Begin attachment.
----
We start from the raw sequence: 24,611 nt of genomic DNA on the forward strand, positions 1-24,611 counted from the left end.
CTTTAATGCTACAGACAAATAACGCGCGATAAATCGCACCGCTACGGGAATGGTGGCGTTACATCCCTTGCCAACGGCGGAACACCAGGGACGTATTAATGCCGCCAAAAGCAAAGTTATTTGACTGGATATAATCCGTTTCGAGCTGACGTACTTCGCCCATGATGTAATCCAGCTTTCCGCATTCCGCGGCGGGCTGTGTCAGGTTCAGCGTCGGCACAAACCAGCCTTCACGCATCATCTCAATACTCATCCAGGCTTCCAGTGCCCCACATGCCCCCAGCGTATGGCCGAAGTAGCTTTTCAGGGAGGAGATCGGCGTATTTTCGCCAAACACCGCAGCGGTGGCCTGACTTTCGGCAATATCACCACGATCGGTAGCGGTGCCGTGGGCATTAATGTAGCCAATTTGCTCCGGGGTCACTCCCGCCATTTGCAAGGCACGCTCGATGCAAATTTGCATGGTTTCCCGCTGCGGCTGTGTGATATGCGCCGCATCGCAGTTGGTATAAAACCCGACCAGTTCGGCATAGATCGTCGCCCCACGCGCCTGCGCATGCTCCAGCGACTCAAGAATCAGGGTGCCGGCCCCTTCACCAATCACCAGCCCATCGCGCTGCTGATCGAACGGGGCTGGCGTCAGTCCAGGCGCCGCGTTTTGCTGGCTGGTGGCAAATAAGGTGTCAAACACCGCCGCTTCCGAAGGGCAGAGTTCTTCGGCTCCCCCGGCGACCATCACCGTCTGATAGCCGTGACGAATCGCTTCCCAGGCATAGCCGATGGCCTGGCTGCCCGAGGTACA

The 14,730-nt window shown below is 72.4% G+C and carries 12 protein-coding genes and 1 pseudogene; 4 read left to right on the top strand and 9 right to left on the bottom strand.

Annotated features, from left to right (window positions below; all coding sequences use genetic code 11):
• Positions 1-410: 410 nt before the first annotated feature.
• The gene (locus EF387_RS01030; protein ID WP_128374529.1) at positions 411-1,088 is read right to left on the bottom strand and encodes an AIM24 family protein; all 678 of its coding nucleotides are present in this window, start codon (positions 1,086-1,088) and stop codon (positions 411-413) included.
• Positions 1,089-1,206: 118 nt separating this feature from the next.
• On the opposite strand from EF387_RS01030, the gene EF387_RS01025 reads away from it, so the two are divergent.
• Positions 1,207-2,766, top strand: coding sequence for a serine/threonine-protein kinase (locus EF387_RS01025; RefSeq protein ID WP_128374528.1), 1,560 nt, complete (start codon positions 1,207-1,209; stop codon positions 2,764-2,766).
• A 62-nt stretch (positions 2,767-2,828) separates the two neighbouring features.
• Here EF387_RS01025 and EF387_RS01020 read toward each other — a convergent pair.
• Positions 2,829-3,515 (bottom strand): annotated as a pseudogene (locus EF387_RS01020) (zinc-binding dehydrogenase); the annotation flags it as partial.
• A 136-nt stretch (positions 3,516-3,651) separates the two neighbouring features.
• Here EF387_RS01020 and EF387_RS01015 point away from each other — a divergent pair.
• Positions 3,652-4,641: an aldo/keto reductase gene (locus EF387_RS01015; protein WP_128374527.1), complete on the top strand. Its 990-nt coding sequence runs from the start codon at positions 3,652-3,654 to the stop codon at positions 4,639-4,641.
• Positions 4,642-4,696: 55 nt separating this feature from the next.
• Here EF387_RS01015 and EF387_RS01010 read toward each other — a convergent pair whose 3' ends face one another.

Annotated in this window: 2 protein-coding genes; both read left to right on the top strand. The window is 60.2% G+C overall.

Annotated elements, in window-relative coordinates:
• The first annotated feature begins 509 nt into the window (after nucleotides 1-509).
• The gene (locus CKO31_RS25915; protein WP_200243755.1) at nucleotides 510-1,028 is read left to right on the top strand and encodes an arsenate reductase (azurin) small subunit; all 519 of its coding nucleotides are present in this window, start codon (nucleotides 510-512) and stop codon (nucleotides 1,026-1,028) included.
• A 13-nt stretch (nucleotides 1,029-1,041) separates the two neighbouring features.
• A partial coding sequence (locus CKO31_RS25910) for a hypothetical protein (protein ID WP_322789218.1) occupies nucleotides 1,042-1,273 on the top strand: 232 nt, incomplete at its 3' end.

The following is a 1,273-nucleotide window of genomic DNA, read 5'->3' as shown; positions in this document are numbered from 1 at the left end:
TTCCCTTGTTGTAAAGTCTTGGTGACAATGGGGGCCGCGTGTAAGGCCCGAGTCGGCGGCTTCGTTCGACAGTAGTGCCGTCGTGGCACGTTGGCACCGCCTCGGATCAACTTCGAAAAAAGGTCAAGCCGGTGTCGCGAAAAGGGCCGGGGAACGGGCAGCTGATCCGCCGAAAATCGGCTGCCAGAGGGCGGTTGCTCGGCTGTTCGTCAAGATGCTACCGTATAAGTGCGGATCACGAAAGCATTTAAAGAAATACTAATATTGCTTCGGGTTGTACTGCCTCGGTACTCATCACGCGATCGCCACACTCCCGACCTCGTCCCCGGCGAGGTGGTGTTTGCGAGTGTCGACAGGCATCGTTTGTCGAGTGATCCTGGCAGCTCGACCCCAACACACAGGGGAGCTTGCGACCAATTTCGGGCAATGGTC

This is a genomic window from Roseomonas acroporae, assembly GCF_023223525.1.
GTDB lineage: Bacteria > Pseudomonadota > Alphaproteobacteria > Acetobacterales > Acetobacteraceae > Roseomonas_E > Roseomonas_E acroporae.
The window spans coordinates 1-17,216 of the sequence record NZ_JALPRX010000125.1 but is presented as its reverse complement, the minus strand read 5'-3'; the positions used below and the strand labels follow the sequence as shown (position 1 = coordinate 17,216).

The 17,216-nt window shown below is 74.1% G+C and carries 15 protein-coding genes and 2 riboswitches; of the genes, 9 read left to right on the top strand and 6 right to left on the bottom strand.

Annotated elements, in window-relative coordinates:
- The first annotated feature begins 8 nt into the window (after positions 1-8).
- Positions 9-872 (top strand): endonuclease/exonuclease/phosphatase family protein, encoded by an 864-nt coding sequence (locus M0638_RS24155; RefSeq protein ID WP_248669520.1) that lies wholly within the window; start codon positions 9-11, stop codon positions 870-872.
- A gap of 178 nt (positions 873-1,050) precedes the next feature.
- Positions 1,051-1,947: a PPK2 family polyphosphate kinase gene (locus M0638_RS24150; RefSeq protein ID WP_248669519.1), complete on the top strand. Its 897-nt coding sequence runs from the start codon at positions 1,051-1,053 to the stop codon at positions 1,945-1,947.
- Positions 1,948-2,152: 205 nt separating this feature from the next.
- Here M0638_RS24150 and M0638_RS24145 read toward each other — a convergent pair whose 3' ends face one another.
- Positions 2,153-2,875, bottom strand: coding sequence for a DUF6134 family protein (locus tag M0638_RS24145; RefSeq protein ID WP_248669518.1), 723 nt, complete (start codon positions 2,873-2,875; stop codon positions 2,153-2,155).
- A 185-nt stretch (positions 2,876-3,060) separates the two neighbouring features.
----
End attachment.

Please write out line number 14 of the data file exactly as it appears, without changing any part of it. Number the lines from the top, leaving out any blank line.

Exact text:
• Here EF387_RS01020 and EF387_RS01015 point away from each other — a divergent pair.